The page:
- The Washington Times - Monday, October 31, 2016

A near miss between U.S. and Russian aircraft over Syria this month was the closest call between American pilots and their Russian counterparts since the Syrian air war began, the Pentagon acknowledged Monday.

The Russian fighter jet and an American aircraft came within a half-mile of colliding while conducting nighttime operations on Oct. 17 — setting off alarm bells inside the Pentagon as U.S. commanders were preparing for the final assault to retake the Islamic State-held Syrian city of Raqqa.

The aircraft were close enough that the U.S. plane reportedly experienced turbulence during the mission caused by the blowback from the Russian fighter’s jet wash, officials said last week.

The Pentagon did not officially acknowledge the incident until Friday, weeks after Moscow threatened to target U.S. aircraft attacking Russian-backed Syrian government forces after the collapse of cease-fire talks to end the country’s 5-year-old civil war.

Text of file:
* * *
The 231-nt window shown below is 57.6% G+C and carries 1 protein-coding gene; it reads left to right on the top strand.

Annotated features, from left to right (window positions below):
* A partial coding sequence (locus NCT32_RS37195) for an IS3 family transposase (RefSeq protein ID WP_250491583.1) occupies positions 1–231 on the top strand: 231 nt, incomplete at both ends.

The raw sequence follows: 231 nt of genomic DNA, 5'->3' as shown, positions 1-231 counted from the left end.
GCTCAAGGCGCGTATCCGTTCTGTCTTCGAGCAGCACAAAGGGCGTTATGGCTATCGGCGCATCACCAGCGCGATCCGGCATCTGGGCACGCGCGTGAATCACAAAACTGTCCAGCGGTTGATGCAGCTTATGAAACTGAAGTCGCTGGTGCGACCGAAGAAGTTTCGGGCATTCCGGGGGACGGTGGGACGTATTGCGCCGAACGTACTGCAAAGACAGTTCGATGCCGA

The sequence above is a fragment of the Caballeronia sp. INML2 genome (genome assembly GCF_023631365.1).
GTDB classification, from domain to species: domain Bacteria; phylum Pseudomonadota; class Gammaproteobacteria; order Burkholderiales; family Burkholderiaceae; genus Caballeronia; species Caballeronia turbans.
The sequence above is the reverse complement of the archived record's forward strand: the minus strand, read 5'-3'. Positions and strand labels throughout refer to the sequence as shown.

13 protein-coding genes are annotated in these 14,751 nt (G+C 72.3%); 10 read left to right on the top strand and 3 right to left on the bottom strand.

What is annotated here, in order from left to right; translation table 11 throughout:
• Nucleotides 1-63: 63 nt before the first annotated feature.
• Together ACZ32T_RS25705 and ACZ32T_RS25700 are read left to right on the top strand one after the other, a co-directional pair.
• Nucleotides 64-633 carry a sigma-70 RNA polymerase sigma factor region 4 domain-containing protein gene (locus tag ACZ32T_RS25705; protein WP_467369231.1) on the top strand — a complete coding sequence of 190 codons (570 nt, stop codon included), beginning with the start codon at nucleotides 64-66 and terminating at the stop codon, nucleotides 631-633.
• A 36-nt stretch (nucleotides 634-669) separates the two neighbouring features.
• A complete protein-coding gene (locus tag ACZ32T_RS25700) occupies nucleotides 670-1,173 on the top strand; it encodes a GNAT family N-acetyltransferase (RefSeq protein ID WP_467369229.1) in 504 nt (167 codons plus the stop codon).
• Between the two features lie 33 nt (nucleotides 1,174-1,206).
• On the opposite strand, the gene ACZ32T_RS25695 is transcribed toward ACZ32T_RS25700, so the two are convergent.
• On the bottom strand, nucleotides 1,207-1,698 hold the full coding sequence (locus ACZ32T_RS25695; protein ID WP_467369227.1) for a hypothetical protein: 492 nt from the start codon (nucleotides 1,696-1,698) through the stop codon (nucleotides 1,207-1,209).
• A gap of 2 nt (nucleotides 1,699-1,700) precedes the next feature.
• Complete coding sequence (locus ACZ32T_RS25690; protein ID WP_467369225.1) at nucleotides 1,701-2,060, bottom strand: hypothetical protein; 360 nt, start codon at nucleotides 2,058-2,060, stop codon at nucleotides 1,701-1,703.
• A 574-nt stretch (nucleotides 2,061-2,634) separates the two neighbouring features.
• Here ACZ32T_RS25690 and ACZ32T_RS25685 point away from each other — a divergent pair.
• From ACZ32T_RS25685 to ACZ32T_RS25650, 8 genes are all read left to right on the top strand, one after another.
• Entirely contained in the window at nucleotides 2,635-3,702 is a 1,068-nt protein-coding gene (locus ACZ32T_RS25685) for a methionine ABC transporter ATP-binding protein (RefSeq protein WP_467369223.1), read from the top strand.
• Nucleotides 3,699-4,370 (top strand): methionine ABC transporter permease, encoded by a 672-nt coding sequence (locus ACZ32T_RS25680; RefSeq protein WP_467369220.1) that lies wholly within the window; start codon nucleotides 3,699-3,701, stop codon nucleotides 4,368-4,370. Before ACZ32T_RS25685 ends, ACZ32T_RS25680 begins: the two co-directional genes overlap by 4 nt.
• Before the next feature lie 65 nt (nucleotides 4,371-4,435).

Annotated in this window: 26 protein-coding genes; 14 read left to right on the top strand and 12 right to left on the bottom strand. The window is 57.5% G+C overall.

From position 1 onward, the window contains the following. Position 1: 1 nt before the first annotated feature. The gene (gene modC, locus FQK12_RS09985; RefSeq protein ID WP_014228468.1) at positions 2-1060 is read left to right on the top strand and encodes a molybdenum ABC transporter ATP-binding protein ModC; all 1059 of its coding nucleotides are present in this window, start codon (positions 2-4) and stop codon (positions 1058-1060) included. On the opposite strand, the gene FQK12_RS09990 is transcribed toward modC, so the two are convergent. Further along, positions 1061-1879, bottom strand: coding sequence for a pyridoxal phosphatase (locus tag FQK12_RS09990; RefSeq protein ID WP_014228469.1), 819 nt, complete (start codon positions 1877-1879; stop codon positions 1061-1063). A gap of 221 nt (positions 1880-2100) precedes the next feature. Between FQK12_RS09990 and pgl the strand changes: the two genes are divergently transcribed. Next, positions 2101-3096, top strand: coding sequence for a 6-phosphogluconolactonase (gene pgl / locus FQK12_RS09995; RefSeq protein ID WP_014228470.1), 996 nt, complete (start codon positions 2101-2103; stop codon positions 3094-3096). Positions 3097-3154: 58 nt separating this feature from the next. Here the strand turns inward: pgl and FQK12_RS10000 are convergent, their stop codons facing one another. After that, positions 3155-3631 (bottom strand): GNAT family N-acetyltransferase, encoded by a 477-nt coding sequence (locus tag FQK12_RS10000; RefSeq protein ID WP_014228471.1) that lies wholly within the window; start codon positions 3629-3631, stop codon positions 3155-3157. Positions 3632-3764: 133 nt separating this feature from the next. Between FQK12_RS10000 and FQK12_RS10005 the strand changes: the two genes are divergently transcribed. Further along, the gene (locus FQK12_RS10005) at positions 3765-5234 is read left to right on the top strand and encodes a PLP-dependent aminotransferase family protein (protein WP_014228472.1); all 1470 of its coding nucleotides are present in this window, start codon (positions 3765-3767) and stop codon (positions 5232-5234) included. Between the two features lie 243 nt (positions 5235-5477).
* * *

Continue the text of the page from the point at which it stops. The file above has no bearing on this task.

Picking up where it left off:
Pentagon press secretary Peter Cook said Monday that the near miss was “the closest we have come, to date,” to a midair collision between U.S. and Russian aircraft over Syria.

Mr. Cook characterized the close call between the aircraft as an “unusual occurrence,” given how close the planes came to each other, and he said the incident highlighted “a particular point of concern” in the already tenuous relationship between U.S.- and Russian-led operations in the country.

“I think it’s fair to say that this was the closest in terms of proximity that we have come to date, and that is why it was a particular cause for concern,” he told reporters at the Pentagon.

Washington and Moscow have avoided catastrophe thanks to a standing deal to manage the increasingly cluttered skies above Syria.

The pact, reached in October 2015, established an emergency hotline of sorts that Russian and U.S. commanders can use as a way of maintaining order on a massively complicated Syrian battlefield.